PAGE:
Israeli Prime Minister Binyamin Netanyahu’s penchant for a lavish lifestyle is setting off a uproar, with media and politicians accusing him Monday of extravagantly spending public money.
According to an expense document obtained by a civil liberties group, Netanyahu spent $1,700 on candles, $23,300 on flower arrangements and $31,600 on gardening at his official residence in Yerushalayim, among other costs totaling about $909,000 in 2012. The group obtained the document following a freedom of information request.
The criticism is the latest in a string of similar reproaches against Netanyahu, who is often accused by Israelis of leading a lavish lifestyle while failing to address the economic ills of the middle class.
The report threatens to embarrass Netanyahu, whose government raised taxes and slashed services earlier this year to decrease a swelling budget deficit. Coupled with a rising cost of living, Israelis have for years complained that they struggle to make ends meet.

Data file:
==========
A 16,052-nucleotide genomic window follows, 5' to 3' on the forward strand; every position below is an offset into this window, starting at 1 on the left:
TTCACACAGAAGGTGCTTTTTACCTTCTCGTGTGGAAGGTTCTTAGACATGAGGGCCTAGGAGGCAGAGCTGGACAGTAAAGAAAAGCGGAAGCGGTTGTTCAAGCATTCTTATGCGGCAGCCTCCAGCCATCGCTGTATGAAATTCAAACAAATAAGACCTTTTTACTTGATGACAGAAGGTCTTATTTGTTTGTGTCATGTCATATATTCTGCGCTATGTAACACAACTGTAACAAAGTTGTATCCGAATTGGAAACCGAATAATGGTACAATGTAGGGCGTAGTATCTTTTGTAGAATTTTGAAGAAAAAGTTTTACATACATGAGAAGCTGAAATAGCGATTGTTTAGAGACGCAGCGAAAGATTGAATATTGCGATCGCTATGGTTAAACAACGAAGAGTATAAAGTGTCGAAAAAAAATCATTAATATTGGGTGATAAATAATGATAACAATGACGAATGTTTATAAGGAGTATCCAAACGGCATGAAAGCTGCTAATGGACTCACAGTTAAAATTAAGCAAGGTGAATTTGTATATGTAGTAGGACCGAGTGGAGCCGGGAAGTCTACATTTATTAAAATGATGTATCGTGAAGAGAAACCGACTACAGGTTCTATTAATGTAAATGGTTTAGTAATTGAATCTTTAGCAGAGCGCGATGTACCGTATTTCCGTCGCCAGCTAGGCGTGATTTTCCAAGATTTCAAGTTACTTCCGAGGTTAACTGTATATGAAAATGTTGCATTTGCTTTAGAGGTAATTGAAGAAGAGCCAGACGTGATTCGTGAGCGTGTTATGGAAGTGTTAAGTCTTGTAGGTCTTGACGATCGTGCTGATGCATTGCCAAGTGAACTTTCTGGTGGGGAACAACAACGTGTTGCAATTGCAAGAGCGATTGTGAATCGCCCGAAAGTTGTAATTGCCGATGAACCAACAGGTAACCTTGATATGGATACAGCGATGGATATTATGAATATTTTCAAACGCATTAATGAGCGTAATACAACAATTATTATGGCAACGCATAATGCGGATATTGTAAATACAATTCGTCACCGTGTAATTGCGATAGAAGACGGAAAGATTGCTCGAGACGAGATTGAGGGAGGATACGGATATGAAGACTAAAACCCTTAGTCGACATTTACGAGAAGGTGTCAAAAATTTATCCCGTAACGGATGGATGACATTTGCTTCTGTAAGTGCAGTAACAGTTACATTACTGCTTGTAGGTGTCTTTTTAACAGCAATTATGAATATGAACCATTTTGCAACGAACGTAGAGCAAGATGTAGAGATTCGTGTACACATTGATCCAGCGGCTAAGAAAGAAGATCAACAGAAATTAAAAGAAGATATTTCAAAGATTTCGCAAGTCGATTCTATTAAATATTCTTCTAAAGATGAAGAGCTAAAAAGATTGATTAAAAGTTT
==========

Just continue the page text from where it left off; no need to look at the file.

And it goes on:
“When the prime minister presents such inflated and absurd amounts in the expense sheet to the nation, he can’t look at his citizens in the eye and swear that there must be cuts to their welfare, health care, security and education,” wrote Israeli journalist Arye Aplatoni.
Netanyahu, who is known to enjoy puffing on cigars and sipping cognac, has been chided for his lifestyle in the past. Earlier this year, it was reported that Netanyahu spent $127,000 in public funds for a special sleeping cabin on a five-hour flight to London. Netanyahu was forced to stop buying ice cream from his favorite Yerushalayim parlor after an Israeli newspaper discovered his office was spending $3,000 a year for the treat.
In a statement, the prime minister’s office said the official residence is used throughout the year to host dignitaries and world leaders, as well as meetings with many participants. While media reports said his spending was roughly $300,000 over budget, the statement said this year has seen a decrease in expenses at the official residence by 16 percent.